Cody Junot 14:29
Yeah, no pandemic playbook in the AD manual there, kind of learning as as we all go. You talked about the Valley specifically, obviously that’s where you are in the area and needing sport and I think it’s been a great unifier. What are some of the different revenue opportunities that have come along with that right, along with returning the sport and doing it differently? I think that’s been one of the more interesting things to see is how different people have been able to incorporate partners and sponsors. Maybe in some traditional ways, doing it a little bit differently, and then some others in completely not-traditional, outside the box. How much focus have you guys put on figuring out how those revenue streams, at least maintaining what you had, then ultimately grow those, as you look to replace the revenue loss from no NCAA basketball tournament a season ago?

Chasse Conque 15:22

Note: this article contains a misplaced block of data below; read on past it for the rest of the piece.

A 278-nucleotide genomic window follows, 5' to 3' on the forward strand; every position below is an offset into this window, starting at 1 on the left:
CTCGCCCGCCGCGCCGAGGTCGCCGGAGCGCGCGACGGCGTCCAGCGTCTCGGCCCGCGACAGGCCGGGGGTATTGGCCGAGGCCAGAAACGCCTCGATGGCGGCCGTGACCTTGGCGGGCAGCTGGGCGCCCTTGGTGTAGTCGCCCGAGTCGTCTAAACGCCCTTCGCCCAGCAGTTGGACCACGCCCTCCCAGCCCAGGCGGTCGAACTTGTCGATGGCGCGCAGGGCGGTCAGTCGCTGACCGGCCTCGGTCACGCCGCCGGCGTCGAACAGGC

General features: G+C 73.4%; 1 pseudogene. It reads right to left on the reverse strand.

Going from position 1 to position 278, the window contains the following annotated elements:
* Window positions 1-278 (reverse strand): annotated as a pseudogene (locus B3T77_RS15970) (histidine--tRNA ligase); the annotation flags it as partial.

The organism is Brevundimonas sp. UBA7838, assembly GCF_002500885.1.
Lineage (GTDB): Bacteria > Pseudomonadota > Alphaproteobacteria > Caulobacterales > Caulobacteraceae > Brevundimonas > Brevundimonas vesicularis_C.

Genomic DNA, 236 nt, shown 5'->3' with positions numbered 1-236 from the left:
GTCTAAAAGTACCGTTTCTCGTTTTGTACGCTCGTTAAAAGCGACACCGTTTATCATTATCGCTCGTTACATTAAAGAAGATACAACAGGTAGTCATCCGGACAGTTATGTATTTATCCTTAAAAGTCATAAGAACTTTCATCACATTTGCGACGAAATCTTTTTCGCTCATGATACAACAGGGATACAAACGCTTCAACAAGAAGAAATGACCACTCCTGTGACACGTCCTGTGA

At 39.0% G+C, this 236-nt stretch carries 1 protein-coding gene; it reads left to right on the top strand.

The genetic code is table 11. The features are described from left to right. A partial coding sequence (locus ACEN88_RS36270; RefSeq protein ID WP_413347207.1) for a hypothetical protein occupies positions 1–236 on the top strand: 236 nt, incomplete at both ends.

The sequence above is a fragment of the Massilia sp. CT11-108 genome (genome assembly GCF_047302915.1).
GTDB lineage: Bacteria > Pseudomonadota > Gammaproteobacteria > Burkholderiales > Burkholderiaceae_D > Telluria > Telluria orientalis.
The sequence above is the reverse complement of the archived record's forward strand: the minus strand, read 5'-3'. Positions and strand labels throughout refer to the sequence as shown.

First, I can tell you that we’re really appreciative of of our partnerships here in the Rio Grande Valley. We’re looking at approaching a 2021 athletic season and have a chance for record partnerships on the corporate side, which is really awesome and really impressive. And our teams work very closely with our corporate partners. And you talk about what are the different assets, and you talk about the digital platform, and in the virtual space and social media, you know, you’re seeing a lot more assets develop through being creative in that space. And so whether it’s shifting an asset that our supporters we’re going to have earlier this fall with our volleyball and our soccer programs and putting it on social media, digital space, or creating platforms, and to truly soliciting new partnerships for that space. All those things are things that we’re having to do. But what’s really neat is that our corporate partners have not left us. They’ve been with us, and they’ve stuck with us. And of course, we all hope for better days ahead. We all know that this too shall pass. And a lot of our people just want to be a part of it. They want to be part of the growth. We’re all going through tough things personally and professionally. And so to see our corporate partners buy into some of the new things that we’ve thrown at them and some of the new platforms that we think we can give them a really good positive asset to promote their brand. It’s been wonderful to work with them. We’ve been very blessed in that space.